CHICAGO — During a busy day at City Hall Wednesday, Chicago’s City Council took up ethics reform, fair workweeks and several other important issues.
Among the measures passed by the council was a so-called Fair Workweek ordinance, which requires large employers to give workers at least two weeks advance notice of their schedules, and compensate workers for last-minute changes.
“I’ve been low-assistance time and time again. Being low-assistance means that I’ve been sent home from a regularly scheduled work shift with no notice… [After] today’s ordinance, I’ll soon be able to get paid for my full schedule,” nursing assistant Lacresha Pierson said.
The council also signed off on new ethics reform prohibiting aldermen from representing private clients or receiving compensation in certain matters.
The change directly impacts indicted Alderman Ed Burke, whose law firm has won millions in property tax reductions for clients. While representing the clout-heavy clients, Burke would recuse himself from voting after presiding over behind-the-scenes deliberations. Aldermen will longer be able to do that.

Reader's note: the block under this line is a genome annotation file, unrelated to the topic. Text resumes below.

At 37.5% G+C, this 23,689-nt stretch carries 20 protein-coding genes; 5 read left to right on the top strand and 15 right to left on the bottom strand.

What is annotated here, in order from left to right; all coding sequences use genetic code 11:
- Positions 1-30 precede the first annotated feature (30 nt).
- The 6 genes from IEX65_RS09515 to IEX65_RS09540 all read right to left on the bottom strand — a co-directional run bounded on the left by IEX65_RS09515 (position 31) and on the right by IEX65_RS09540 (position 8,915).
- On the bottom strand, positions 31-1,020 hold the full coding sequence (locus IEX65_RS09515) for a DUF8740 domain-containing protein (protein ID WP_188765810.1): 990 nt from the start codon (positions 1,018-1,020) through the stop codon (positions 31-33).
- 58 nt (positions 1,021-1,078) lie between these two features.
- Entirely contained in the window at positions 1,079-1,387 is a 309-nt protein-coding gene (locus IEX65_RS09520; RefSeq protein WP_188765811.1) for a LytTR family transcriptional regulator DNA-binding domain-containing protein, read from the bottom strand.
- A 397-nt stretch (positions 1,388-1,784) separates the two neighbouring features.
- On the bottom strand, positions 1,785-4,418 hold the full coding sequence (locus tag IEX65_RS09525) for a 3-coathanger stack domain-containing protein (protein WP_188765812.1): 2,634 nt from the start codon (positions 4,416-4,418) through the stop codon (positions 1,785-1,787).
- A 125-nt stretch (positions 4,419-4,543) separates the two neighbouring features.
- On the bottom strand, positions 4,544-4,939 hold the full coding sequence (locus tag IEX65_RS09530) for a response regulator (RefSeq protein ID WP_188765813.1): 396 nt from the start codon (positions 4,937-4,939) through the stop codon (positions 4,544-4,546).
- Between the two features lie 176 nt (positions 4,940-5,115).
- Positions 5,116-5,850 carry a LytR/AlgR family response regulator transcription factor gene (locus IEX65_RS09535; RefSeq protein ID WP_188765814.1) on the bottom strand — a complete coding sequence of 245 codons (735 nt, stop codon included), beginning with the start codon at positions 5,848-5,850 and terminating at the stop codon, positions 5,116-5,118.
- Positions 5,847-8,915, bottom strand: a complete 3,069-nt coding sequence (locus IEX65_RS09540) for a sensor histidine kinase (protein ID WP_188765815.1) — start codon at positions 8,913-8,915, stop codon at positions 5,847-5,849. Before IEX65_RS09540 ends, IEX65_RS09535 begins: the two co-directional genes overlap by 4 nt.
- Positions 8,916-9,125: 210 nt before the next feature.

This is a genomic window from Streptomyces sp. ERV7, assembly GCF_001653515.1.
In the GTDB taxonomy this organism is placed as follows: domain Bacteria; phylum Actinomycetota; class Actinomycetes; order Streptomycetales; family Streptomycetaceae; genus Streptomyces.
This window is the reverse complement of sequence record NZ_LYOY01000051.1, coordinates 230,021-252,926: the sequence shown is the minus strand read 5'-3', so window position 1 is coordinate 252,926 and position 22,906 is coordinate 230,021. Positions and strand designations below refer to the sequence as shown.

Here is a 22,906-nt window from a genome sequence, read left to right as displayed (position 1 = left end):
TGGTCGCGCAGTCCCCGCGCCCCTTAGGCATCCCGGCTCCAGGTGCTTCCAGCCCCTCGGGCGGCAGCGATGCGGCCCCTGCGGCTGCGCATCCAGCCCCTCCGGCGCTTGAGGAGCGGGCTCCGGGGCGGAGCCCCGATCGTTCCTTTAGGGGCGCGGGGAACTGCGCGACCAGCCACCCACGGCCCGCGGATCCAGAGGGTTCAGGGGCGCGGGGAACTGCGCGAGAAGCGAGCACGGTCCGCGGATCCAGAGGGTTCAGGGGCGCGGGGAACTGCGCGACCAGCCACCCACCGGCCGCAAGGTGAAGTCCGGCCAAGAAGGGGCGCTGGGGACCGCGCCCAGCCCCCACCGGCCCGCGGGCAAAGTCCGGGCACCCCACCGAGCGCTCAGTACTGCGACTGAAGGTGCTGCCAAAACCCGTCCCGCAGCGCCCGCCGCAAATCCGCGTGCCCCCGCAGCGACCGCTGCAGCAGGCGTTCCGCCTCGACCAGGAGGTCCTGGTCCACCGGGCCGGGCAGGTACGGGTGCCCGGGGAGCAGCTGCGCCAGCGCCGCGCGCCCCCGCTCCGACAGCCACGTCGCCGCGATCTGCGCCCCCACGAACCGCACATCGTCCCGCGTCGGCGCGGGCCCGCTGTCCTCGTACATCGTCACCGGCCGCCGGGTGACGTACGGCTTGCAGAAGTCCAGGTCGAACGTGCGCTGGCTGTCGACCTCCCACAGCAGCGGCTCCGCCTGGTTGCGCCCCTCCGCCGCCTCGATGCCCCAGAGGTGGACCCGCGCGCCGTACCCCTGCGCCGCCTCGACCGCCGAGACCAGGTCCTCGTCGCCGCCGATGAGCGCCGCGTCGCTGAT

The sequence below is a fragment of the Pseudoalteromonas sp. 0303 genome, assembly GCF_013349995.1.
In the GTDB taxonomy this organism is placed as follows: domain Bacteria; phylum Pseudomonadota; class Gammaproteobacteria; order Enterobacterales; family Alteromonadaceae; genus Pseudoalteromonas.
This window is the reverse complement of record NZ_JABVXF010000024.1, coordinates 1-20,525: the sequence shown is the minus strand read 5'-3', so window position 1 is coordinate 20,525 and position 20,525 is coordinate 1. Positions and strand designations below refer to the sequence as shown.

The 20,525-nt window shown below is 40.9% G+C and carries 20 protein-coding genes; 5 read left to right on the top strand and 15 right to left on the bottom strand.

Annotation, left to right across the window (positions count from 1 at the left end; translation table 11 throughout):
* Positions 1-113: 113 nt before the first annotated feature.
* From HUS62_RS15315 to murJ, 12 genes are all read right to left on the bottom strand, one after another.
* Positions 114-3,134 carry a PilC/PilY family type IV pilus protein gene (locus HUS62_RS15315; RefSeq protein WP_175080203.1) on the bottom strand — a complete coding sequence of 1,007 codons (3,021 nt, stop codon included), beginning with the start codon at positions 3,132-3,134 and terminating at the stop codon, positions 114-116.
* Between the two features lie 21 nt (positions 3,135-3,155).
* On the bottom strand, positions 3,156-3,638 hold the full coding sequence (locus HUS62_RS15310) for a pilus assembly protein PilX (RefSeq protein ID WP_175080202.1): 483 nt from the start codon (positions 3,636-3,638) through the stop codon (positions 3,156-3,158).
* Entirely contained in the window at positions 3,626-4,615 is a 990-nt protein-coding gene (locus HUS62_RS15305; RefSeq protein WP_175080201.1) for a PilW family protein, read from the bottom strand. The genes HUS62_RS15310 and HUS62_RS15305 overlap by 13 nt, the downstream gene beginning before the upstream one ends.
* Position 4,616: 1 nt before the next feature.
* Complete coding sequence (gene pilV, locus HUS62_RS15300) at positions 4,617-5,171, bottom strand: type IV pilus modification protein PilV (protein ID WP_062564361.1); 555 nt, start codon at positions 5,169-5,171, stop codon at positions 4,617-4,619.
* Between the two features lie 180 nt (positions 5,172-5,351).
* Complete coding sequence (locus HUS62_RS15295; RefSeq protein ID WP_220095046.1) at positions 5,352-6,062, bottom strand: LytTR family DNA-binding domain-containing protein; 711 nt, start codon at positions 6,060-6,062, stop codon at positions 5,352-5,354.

“The rules are clear that you may not have an economic relationship that is in conflict with your first priority which is to serve the people,” Lightfoot said.
The mayor and aldermen did not miss a chance to comment on reports that for years Chicago Police conducted extensive background checks on public speakers at Police Board meetings.
“We’re in the midst of law enforcement reform where we’re trying to build trust and that trust can be severely impacted,” said Alderman Chris Tellafario (29th Ward).
The mayor ordered an end to background checks on the public.
“When I found out about it, I was extremely angry.. It’s just stupid,” Lightfoot said.
There was also another episode in the mayor’s feud with the Fraternal Order of Police Wednesday, as Lightfoot was caught on a hot mic calling FOP Vice President Patrick Murray a “clown.”
She later said she, “shouldn’t have said that out loud.”
Among the things that didn’t happen at City Council were measures backed by residents who live near the Obama Presidential Center, which include a community benefits agreement and affordable housing guarantees.